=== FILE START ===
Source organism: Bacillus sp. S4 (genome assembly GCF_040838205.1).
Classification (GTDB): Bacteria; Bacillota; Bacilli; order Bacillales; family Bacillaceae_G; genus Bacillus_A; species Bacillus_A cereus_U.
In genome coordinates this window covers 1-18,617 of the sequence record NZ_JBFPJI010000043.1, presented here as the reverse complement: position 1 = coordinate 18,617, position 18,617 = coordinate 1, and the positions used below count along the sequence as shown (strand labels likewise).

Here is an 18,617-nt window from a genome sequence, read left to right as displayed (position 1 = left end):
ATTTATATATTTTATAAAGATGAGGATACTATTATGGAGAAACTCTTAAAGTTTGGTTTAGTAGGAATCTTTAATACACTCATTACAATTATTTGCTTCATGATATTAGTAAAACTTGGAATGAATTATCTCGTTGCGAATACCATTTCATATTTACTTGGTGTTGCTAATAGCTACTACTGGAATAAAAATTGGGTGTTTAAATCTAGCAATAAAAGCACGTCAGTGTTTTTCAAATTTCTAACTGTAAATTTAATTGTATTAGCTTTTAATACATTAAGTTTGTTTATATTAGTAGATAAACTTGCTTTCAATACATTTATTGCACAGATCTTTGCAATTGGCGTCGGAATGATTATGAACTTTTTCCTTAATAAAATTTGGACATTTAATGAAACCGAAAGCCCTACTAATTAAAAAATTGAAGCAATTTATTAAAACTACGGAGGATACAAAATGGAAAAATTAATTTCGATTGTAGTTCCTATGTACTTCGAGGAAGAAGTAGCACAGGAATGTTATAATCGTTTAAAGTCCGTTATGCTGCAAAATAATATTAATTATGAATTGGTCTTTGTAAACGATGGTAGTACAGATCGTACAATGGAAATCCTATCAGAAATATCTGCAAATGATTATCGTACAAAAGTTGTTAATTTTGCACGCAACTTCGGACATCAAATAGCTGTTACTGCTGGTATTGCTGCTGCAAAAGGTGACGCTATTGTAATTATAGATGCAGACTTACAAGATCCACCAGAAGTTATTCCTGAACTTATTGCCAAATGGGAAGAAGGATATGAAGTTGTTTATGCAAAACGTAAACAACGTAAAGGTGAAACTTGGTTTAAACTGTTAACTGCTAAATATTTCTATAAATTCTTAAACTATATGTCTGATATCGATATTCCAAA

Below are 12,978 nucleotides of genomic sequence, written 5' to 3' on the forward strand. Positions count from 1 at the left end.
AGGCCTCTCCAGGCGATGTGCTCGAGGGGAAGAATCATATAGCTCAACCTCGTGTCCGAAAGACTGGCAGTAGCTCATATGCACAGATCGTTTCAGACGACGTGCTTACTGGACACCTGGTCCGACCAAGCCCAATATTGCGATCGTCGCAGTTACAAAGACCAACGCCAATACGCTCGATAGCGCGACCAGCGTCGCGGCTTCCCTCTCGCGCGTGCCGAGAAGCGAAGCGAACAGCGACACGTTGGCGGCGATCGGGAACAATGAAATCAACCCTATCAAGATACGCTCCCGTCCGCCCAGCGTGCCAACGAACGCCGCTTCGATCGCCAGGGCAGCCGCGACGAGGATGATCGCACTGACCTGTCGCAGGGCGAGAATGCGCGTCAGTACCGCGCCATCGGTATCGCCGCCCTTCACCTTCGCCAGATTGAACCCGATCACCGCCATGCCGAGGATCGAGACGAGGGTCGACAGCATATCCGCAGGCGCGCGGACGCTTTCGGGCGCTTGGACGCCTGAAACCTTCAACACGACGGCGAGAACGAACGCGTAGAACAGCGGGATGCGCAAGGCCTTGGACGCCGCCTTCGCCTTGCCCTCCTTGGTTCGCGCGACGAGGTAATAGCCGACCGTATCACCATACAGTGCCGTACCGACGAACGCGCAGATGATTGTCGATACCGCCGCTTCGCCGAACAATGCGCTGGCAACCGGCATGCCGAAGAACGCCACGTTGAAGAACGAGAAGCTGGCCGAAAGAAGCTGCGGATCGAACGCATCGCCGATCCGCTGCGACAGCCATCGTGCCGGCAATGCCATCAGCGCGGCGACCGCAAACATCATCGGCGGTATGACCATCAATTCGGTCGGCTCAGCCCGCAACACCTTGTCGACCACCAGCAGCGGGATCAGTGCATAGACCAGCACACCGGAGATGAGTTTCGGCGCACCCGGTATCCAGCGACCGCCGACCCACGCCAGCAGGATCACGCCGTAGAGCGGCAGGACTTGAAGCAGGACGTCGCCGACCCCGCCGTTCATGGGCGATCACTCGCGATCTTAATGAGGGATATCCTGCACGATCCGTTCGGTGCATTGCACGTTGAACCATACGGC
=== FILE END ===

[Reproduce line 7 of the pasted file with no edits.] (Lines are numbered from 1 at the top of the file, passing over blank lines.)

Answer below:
AGGCCTCTCCAGGCGATGTGCTCGAGGGGAAGAATCATATAGCTCAACCTCGTGTCCGAAAGACTGGCAGTAGCTCATATGCACAGATCGTTTCAGACGACGTGCTTACTGGACACCTGGTCCGACCAAGCCCAATATTGCGATCGTCGCAGTTACAAAGACCAACGCCAATACGCTCGATAGCGCGACCAGCGTCGCGGCTTCCCTCTCGCGCGTGCCGAGAAGCGAAGCGAACAGCGACACGTTGGCGGCGATCGGGAACAATGAAATCAACCCTATCAAGATACGCTCCCGTCCGCCCAGCGTGCCAACGAACGCCGCTTCGATCGCCAGGGCAGCCGCGACGAGGATGATCGCACTGACCTGTCGCAGGGCGAGAATGCGCGTCAGTACCGCGCCATCGGTATCGCCGCCCTTCACCTTCGCCAGATTGAACCCGATCACCGCCATGCCGAGGATCGAGACGAGGGTCGACAGCATATCCGCAGGCGCGCGGACGCTTTCGGGCGCTTGGACGCCTGAAACCTTCAACACGACGGCGAGAACGAACGCGTAGAACAGCGGGATGCGCAAGGCCTTGGACGCCGCCTTCGCCTTGCCCTCCTTGGTTCGCGCGACGAGGTAATAGCCGACCGTATCACCATACAGTGCCGTACCGACGAACGCGCAGATGATTGTCGATACCGCCGCTTCGCCGAACAATGCGCTGGCAACCGGCATGCCGAAGAACGCCACGTTGAAGAACGAGAAGCTGGCCGAAAGAAGCTGCGGATCGAACGCATCGCCGATCCGCTGCGACAGCCATCGTGCCGGCAATGCCATCAGCGCGGCGACCGCAAACATCATCGGCGGTATGACCATCAATTCGGTCGGCTCAGCCCGCAACACCTTGTCGACCACCAGCAGCGGGATCAGTGCATAGACCAGCACACCGGAGATGAGTTTCGGCGCACCCGGTATCCAGCGACCGCCGACCCACGCCAGCAGGATCACGCCGTAGAGCGGCAGGACTTGAAGCAGGACGTCGCCGACCCCGCCGTTCATGGGCGATCACTCGCGATCTTAATGAGGGATATCCTGCACGATCCGTTCGGTGCATTGCACGTTGAACCATACGGC